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Consider an input set of vertices $V$ and vertices $s,t\in V$. The goal is to learn some unknown shortest path from $s$ to $t$; the set of edges of the graph is hidden at first and there may be multiple shortest paths.

At each iteration, each vertex is randomly colored using $0$ or $1$. We then get a single bit, that is $1$ with a probability proportional to the number of $1$-vertices along the path. That is, if $6$ of the vertices along the path were colored with $1$ and $4$ were zero, then the bit will be $1$ w.p. 3/5.

Importantly, we get to know the coloring of every iteration, and the goal path does not change.

How many samples do we need until we can compute the path with, say, probability 2/3?


A very simplistic approach would be to eliminate all monochromatic paths whose color is different than the given bit (e.g., a $1$-path can be eliminated if we get a $0$-bit). This seems to give a very weak bound.

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    $\begingroup$ You may as well assume that the graph is just a single path (and a bunch of isolated vertices), as the other edges do not in any way affect the random process. In fact, the edges in the path also do not affect the random process; the path just acts as a subset of $V$. $\endgroup$ – Emil Jeřábek May 28 at 16:46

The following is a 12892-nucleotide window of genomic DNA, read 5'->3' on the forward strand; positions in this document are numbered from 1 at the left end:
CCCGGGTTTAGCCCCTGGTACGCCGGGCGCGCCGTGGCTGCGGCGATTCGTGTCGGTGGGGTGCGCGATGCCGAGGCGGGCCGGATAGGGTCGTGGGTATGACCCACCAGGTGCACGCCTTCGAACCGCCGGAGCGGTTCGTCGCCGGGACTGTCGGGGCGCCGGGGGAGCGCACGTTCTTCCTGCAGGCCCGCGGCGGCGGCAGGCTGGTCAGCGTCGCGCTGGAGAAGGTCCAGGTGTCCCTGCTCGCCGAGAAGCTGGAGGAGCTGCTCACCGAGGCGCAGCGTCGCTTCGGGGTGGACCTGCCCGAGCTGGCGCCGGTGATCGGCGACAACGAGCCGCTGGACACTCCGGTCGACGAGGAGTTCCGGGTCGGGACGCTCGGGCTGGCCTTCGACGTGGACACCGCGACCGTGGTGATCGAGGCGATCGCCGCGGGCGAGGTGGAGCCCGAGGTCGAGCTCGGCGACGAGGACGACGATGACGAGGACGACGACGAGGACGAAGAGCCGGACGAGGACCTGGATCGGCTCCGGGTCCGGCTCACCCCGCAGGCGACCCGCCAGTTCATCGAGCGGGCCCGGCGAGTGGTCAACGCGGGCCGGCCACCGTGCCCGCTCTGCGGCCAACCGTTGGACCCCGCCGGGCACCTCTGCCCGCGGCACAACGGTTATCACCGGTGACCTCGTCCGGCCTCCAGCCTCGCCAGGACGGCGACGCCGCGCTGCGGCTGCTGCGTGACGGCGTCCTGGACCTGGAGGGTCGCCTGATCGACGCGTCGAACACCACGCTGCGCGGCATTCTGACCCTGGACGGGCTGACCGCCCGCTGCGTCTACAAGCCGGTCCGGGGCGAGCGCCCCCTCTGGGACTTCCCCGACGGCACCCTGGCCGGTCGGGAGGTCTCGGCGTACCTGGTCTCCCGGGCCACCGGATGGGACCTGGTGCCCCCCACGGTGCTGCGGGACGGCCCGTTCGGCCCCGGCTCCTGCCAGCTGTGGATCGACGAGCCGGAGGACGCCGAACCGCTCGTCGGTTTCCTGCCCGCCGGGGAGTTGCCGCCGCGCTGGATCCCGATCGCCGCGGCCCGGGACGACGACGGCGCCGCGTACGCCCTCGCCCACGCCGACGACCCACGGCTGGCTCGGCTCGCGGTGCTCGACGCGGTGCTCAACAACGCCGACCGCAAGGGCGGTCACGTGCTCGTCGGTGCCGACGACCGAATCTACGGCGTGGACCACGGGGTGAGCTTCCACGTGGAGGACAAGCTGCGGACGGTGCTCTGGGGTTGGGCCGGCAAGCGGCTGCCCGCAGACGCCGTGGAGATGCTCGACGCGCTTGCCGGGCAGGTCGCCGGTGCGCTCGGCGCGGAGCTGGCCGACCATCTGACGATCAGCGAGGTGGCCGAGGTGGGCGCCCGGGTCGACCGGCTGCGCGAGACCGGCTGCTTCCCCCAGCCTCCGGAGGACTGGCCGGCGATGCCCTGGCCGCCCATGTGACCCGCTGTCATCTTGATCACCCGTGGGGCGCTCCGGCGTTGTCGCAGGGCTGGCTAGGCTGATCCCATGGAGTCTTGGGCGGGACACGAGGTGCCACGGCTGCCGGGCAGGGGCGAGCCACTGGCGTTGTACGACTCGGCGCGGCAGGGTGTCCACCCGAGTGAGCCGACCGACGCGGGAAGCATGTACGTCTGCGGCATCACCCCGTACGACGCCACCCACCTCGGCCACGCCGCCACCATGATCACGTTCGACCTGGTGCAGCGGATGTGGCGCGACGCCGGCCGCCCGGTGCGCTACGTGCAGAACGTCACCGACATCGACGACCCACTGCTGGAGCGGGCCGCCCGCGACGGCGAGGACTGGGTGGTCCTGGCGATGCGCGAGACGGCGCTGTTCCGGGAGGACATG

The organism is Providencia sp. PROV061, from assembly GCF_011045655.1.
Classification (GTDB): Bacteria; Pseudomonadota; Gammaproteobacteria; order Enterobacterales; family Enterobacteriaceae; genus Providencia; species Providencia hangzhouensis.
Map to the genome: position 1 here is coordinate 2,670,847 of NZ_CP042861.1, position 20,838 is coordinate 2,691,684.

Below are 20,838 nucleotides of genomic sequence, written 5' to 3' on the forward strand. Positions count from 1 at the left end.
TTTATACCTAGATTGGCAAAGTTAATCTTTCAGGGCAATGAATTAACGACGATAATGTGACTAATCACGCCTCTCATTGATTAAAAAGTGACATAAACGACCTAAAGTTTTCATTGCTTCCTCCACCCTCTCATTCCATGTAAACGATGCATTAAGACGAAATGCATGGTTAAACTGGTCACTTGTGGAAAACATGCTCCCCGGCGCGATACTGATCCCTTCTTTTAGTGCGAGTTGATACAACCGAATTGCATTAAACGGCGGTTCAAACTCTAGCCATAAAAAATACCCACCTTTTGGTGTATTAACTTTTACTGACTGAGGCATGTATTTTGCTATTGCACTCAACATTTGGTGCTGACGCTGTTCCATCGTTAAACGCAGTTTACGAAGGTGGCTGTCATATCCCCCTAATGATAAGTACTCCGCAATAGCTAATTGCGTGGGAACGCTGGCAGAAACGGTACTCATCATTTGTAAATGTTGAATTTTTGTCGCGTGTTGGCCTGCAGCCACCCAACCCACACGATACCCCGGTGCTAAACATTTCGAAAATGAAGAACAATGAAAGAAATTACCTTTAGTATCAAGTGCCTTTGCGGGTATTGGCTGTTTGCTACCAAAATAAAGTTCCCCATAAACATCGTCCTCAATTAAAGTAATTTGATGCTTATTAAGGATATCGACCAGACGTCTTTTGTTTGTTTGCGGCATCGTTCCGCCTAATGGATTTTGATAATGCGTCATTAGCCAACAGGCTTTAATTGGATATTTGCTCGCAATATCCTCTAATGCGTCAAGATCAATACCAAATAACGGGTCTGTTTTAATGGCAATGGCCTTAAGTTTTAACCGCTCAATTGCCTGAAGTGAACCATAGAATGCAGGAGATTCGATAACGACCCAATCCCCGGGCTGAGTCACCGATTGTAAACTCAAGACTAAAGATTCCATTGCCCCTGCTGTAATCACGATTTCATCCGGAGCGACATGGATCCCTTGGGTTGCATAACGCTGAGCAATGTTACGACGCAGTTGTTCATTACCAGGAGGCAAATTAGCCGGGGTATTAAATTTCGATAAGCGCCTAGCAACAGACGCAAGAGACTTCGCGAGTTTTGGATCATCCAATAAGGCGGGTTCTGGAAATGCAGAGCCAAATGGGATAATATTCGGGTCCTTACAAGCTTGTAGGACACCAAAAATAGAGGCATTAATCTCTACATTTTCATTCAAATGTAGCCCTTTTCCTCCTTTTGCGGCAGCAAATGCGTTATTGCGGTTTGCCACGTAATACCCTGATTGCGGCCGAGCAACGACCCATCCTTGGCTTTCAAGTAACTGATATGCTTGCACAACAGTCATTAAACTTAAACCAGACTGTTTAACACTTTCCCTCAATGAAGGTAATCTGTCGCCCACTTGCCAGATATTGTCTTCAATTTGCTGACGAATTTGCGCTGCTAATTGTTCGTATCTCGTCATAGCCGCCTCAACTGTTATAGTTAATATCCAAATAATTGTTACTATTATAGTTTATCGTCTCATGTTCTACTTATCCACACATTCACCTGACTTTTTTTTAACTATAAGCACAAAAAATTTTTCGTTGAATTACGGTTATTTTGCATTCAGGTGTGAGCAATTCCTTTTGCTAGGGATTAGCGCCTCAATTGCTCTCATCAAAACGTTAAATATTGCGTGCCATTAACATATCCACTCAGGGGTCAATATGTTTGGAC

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Here’s a simple idea: try a certain number $s$ of samples, and for each vertex, record how many times its colour agreed with the provided bit.

For vertices outside the path, they agree with probability $1/2$ on each iteration, while for vertices on the path, the probability is $1/2+1/2k$, where $k$ is the number of vertices on the path.

Thus, if $s\approx k^2\log n$, the Chernoff–Hoeffding inequality ensures that with probability at least $2/3$, all vertices outside the path agree for less than $s(1/2+1/4k)$ samples, and all vertices on the path agree for more than $s(1/2+1/4k)$ samples, which lets you pinpoint the path. If you don’t know $k$ in advance, you can just bound it by $n$.

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